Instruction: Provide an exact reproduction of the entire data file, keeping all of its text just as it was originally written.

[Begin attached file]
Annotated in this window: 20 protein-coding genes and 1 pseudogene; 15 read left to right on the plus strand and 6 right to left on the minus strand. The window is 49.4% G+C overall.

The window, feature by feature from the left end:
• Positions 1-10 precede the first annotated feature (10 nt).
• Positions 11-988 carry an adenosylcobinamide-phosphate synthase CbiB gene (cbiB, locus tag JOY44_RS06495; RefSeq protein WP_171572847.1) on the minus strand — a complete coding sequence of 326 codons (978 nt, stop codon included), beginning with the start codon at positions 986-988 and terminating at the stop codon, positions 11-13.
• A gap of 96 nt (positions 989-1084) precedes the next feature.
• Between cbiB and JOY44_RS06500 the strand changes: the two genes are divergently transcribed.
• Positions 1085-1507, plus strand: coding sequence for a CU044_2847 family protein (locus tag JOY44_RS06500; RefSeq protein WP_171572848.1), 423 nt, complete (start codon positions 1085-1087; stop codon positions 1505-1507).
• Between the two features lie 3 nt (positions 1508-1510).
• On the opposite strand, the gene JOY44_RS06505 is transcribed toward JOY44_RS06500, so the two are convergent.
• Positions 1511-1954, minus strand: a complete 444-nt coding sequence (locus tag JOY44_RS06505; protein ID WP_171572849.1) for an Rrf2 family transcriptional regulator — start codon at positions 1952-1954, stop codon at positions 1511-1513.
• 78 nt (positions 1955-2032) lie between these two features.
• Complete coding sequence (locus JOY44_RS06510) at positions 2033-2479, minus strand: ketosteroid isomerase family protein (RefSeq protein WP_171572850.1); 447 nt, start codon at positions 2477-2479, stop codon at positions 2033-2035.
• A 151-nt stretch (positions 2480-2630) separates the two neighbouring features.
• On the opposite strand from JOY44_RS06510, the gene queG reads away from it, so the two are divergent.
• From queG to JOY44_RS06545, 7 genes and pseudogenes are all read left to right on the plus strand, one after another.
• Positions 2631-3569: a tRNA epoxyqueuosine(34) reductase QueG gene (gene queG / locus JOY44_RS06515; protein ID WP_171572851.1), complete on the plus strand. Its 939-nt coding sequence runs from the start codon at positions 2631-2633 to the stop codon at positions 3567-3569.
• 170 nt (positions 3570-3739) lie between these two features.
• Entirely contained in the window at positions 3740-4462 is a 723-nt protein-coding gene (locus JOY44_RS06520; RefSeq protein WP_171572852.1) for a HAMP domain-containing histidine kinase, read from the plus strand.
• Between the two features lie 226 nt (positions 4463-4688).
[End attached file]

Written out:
Annotated in this window: 20 protein-coding genes and 1 pseudogene; 15 read left to right on the plus strand and 6 right to left on the minus strand. The window is 49.4% G+C overall.

The window, feature by feature from the left end:
• Positions 1-10 precede the first annotated feature (10 nt).
• Positions 11-988 carry an adenosylcobinamide-phosphate synthase CbiB gene (cbiB, locus tag JOY44_RS06495; RefSeq protein WP_171572847.1) on the minus strand — a complete coding sequence of 326 codons (978 nt, stop codon included), beginning with the start codon at positions 986-988 and terminating at the stop codon, positions 11-13.
• A gap of 96 nt (positions 989-1084) precedes the next feature.
• Between cbiB and JOY44_RS06500 the strand changes: the two genes are divergently transcribed.
• Positions 1085-1507, plus strand: coding sequence for a CU044_2847 family protein (locus tag JOY44_RS06500; RefSeq protein WP_171572848.1), 423 nt, complete (start codon positions 1085-1087; stop codon positions 1505-1507).
• Between the two features lie 3 nt (positions 1508-1510).
• On the opposite strand, the gene JOY44_RS06505 is transcribed toward JOY44_RS06500, so the two are convergent.
• Positions 1511-1954, minus strand: a complete 444-nt coding sequence (locus tag JOY44_RS06505; protein ID WP_171572849.1) for an Rrf2 family transcriptional regulator — start codon at positions 1952-1954, stop codon at positions 1511-1513.
• 78 nt (positions 1955-2032) lie between these two features.
• Complete coding sequence (locus JOY44_RS06510) at positions 2033-2479, minus strand: ketosteroid isomerase family protein (RefSeq protein WP_171572850.1); 447 nt, start codon at positions 2477-2479, stop codon at positions 2033-2035.
• A 151-nt stretch (positions 2480-2630) separates the two neighbouring features.
• On the opposite strand from JOY44_RS06510, the gene queG reads away from it, so the two are divergent.
• From queG to JOY44_RS06545, 7 genes and pseudogenes are all read left to right on the plus strand, one after another.
• Positions 2631-3569: a tRNA epoxyqueuosine(34) reductase QueG gene (gene queG / locus JOY44_RS06515; protein ID WP_171572851.1), complete on the plus strand. Its 939-nt coding sequence runs from the start codon at positions 2631-2633 to the stop codon at positions 3567-3569.
• 170 nt (positions 3570-3739) lie between these two features.
• Entirely contained in the window at positions 3740-4462 is a 723-nt protein-coding gene (locus JOY44_RS06520; RefSeq protein WP_171572852.1) for a HAMP domain-containing histidine kinase, read from the plus strand.
• Between the two features lie 226 nt (positions 4463-4688).